Erin Riordan, PhD

Research Associate Desert Laboratory and Southwest Center, Postdoctoral Research Associate Laboratory of Tree Ring Research

I am an applied ecologist working at the intersection of plants, people, and climate. I use quantitative tools, including statistical models and spatial analyses, to understand how plants respond to climate with the goal of promoting ecological and human health and resilience. My work embraces transdisciplinary approaches to climate adaptation in complex socio-ecological systems, including restoration of ecological and cultural landscapes, arid land food systems, natural resource management, and biodiversity conservation.

I received my PhD in 2013 from the Department of Ecology and Evolutionary Biology at the University of California, Los Angeles. Before moving to Tucson in 2016, I held postdoctoral research positions with the University of California's Natural Reserve System and the Riverside-Corona Resource Conservation District, in which I used species distribution modeling to incorporate climate change into decision-making for conservation and natural resource management. I am currently a postdoctoral research associate at the University of Arizona’s Laboratory of Tree Ring Research and associate researcher at the Desert Laboratory on Tumamoc Hill. 

My research at Tumamoc Hill focuses on the Sonoran Desert as a laboratory for the future, drawing upon the region’s natural ecosystems and traditional knowledge to advance climate adaptation solutions for arid land food systems. Arid zones are on the frontlines of the food security crisis. Here, climate change already poses an imminent threat to water availability, food security, ecosystem services, economic security, and human health. As part of a diverse transdisciplinary team integrating plant, environmental, social, and health sciences, I am evaluating the potential of Sonoran Desert plants for arid-adapted agriculture. 


Technical Reports

Riordan EC and PW Rundel. 2019. Evaluating the future role of the University of California Natural Reserve System for sensitive plant protection under climate change. Report prepared for the University of California Natural Reserve System. 62 p.

Riordan EC, AM Montalvo, and JL Beyers. 2018. Using species distribution models with climate change scenarios to aid ecological restoration decision making for southern California shrublands. Res. Pap. PSW-RP-270. Albany, CA: U.S. Department of Agriculture, Forest Service, Pacific Southwest Research Station. 130 p.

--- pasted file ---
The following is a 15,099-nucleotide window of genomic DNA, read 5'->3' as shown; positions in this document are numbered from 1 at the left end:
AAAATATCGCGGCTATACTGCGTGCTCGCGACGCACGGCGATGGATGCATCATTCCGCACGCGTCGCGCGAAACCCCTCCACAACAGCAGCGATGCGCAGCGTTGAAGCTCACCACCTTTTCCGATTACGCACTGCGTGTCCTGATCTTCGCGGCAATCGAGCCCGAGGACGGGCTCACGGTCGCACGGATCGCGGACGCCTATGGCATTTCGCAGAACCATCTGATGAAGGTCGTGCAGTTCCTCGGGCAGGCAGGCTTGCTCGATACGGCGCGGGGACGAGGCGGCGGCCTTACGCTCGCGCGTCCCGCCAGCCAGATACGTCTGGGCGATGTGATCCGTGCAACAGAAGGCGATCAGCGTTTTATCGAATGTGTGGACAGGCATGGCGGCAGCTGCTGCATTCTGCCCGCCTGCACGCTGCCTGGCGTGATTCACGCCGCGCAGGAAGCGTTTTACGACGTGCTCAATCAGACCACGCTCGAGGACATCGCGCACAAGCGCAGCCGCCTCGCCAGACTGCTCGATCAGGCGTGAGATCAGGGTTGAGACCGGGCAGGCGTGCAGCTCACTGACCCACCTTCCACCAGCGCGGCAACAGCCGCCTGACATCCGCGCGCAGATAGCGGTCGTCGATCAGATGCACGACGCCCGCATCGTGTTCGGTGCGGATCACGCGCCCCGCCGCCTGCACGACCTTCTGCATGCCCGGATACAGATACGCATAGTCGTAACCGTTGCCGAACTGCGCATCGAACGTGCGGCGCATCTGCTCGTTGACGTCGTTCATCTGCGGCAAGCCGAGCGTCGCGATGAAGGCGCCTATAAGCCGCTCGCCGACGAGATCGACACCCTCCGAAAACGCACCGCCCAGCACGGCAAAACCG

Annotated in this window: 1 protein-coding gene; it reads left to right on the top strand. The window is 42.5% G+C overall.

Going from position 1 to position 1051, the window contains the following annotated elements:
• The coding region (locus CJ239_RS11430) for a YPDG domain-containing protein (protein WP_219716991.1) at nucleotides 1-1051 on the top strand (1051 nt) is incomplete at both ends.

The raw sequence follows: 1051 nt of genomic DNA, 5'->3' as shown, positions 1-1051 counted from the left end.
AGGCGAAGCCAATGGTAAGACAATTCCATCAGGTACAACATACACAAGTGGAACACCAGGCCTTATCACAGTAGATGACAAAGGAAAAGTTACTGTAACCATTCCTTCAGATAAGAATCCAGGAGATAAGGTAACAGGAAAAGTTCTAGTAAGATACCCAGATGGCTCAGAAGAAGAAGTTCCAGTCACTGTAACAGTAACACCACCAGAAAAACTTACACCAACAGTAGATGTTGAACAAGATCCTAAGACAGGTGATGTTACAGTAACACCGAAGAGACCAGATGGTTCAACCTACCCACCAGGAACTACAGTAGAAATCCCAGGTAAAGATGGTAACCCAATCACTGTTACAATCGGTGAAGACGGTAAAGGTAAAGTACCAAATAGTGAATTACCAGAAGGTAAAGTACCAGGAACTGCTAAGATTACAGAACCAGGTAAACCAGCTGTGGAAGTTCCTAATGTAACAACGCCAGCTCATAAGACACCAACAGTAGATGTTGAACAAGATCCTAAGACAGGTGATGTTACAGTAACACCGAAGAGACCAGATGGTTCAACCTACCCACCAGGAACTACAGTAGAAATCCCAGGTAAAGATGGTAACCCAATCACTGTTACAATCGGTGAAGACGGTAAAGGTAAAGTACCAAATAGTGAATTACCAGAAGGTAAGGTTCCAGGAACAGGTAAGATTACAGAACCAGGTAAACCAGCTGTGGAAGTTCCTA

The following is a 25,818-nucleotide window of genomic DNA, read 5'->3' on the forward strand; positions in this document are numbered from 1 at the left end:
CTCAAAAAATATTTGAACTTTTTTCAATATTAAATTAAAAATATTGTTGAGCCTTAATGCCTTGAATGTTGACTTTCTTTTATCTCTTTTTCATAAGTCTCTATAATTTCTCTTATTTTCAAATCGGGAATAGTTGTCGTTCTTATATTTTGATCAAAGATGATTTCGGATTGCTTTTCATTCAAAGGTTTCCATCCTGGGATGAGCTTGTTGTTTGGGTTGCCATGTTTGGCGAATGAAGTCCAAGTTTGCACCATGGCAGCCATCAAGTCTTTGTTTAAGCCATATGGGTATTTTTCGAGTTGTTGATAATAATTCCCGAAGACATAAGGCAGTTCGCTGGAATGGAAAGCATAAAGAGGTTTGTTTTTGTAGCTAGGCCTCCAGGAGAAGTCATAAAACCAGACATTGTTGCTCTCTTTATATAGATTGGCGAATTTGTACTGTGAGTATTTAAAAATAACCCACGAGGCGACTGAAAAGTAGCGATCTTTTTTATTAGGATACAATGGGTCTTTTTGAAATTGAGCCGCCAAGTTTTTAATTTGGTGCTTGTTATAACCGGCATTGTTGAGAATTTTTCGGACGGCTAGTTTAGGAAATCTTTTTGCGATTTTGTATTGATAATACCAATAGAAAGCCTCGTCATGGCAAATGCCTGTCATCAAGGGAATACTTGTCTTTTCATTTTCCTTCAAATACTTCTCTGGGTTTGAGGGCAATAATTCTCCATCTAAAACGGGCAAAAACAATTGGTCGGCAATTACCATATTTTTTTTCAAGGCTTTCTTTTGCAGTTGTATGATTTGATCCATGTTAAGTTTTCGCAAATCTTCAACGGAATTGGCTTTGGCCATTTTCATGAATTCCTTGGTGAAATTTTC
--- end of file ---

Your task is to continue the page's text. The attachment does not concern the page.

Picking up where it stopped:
Peer-Reviewed Articles

Riordan EC and GP Nabhan. 2019. Trans-situ conservation of crop wild relatives in the United States-Mexico Borderlands. Crop Science, 59:2387-2403.  Read

 Evans MEK, PF Gugger, AM Lynch, CH Guiterman, JC Fowler, S Klesse, and EC Riordan. 2018. Dendroecology meets genomics in the common garden: New insights into climate adaptation. New Phytologist, 218:401–403. Read

Morueta-Holme N, MF Oldfather, RL Olliff-Yang, AP Weitz, CR Levine, MM Kling, EC Riordan, C Merow, SN Sheth, AH Thornhill, and DD Ackerly. 2018. Best practices for reporting climate data in ecology. Nature Climate Change, 8:92–94. Read

Riordan EC, PF Gugger, J Ortego, C Smith, K Gaddis, P Thompson, and VL Sork. 2016. Association of genetic and phenotypic variability with geography and climate in three southern California oaks (Fagaceae). American Journal of Botany, 103:73–85. Read

Riordan EC, TW Gillespie, L Pitcher, SS Pincetl, and D Jenerette. 2015. Threats of future climate change and land use to vulnerable tree species native to Southern California. Environmental Conservation, 42:127–138. Read

Riordan EC and PW Rundel. 2014. Land use compounds habitat losses under projected climate change in a threatened California ecosystem. PLoS ONE, 9:e86487. Read

Ortego J, EC Riordan, PF Gugger, and VL Sork. 2012. Influence of environmental heterogeneity on genetic diversity and structure in an endemic Californian oak. Molecular Ecology, 21:3210–3223. Read

Graham EA, EC Riordan, EM Yuen, D Estrin, and PW Rundel. 2010. Public Internet-connected cameras used as a cross-continental ground-based plant phenology monitoring system. Global Change Biology, 16:3014–3023. Read

Riordan EC and PW Rundel. 2009. Modeling the distribution of a threatened habitat: the California sage scrub. Journal of Biogeography, 36:2176–2188. Read